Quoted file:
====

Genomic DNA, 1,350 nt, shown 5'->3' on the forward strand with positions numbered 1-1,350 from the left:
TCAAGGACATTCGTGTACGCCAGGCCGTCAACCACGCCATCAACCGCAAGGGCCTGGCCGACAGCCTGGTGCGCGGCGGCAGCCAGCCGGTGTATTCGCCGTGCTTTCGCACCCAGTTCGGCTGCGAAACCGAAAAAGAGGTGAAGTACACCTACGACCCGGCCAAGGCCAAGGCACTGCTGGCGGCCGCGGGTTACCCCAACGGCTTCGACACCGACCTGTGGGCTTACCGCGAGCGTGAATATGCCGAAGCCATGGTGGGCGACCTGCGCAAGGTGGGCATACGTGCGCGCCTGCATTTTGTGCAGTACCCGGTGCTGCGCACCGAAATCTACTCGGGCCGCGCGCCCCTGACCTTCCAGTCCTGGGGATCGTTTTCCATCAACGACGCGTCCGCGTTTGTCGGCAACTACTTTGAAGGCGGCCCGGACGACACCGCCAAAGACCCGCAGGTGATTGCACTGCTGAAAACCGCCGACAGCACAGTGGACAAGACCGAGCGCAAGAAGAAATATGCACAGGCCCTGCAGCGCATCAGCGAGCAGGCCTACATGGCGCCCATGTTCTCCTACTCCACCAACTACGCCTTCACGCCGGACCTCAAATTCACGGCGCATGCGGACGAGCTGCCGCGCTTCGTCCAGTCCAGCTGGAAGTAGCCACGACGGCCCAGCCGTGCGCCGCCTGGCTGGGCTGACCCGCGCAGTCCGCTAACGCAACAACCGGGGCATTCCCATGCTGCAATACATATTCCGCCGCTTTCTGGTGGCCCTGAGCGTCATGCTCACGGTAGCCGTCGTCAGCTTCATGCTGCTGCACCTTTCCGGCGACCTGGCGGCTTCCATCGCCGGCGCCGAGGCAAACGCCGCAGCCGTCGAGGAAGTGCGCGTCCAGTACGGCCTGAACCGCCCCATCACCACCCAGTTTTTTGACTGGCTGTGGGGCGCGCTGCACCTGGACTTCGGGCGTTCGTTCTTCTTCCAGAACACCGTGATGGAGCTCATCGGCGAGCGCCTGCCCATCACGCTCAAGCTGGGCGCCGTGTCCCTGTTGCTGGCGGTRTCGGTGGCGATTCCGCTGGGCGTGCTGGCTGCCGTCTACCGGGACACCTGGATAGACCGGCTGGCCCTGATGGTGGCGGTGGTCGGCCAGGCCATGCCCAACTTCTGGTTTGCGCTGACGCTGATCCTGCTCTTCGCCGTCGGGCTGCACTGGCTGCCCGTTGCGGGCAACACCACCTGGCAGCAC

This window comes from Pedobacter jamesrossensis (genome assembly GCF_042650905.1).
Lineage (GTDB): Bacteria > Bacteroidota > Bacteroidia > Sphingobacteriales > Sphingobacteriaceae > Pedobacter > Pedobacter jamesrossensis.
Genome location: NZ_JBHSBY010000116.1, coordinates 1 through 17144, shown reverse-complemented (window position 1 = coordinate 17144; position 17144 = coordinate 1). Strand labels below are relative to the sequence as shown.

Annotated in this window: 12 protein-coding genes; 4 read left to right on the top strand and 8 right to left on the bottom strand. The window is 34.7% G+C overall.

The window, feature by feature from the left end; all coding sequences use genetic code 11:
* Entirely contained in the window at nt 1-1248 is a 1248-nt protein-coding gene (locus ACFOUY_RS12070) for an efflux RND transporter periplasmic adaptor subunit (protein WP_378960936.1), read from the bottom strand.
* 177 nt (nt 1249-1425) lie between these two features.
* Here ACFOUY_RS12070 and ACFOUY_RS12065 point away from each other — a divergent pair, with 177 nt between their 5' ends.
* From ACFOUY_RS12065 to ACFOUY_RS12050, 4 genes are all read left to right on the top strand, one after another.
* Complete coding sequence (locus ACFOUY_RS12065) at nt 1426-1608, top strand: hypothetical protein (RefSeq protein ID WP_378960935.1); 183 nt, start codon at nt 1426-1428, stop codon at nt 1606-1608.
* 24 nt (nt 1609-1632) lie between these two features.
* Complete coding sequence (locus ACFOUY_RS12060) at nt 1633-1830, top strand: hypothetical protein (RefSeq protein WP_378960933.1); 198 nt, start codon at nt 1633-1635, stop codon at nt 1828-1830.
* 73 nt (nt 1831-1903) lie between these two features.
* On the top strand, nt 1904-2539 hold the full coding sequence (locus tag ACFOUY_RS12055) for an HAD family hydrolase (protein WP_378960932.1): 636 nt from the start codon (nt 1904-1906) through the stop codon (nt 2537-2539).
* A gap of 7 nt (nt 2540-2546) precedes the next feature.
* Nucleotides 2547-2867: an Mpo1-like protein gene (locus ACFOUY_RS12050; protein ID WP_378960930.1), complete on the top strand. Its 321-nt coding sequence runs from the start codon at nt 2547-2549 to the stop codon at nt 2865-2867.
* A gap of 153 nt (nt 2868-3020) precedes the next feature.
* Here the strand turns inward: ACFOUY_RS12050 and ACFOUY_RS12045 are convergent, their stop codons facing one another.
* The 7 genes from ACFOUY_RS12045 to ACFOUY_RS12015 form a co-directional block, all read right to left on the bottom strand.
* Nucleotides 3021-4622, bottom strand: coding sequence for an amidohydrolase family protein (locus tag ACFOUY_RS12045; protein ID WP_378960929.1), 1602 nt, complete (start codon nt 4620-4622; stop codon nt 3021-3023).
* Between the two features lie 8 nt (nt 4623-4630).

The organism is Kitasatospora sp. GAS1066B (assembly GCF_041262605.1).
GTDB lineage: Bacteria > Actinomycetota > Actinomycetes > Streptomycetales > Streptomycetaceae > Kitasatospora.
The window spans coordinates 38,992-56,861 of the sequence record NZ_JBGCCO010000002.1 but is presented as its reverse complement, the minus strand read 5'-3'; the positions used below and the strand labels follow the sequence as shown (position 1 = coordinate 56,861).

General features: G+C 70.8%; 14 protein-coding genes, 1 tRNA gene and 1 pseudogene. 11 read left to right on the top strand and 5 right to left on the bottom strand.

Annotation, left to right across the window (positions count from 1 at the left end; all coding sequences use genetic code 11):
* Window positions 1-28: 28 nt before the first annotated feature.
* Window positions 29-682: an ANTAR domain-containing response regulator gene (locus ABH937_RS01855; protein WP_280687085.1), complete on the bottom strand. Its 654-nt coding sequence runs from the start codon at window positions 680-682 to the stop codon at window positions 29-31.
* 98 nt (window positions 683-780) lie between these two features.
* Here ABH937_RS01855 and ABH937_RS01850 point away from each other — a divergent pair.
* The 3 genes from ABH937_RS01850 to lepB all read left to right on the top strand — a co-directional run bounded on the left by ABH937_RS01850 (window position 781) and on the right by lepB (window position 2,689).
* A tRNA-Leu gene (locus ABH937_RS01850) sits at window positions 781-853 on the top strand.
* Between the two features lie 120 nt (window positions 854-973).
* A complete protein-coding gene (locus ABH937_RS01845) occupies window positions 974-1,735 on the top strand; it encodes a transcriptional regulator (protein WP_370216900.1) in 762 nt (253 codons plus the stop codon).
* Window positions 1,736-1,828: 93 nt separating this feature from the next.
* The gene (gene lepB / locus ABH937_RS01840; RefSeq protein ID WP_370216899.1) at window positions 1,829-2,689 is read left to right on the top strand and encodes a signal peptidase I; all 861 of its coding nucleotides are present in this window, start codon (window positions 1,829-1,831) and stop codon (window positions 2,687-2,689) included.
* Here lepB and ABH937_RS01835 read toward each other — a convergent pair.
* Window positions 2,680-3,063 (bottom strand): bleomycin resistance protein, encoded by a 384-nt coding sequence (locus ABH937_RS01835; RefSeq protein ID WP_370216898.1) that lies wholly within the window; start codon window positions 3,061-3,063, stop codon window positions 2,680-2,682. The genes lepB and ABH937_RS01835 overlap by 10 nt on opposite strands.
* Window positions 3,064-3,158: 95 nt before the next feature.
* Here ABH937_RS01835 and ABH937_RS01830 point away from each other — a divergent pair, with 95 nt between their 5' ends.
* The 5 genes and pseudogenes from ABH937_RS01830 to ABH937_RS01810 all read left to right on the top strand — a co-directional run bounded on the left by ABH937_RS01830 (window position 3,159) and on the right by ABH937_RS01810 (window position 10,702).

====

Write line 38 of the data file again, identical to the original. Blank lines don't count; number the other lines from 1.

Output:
* The gene (gene lepB / locus ABH937_RS01840; RefSeq protein ID WP_370216899.1) at window positions 1,829-2,689 is read left to right on the top strand and encodes a signal peptidase I; all 861 of its coding nucleotides are present in this window, start codon (window positions 1,829-1,831) and stop codon (window positions 2,687-2,689) included.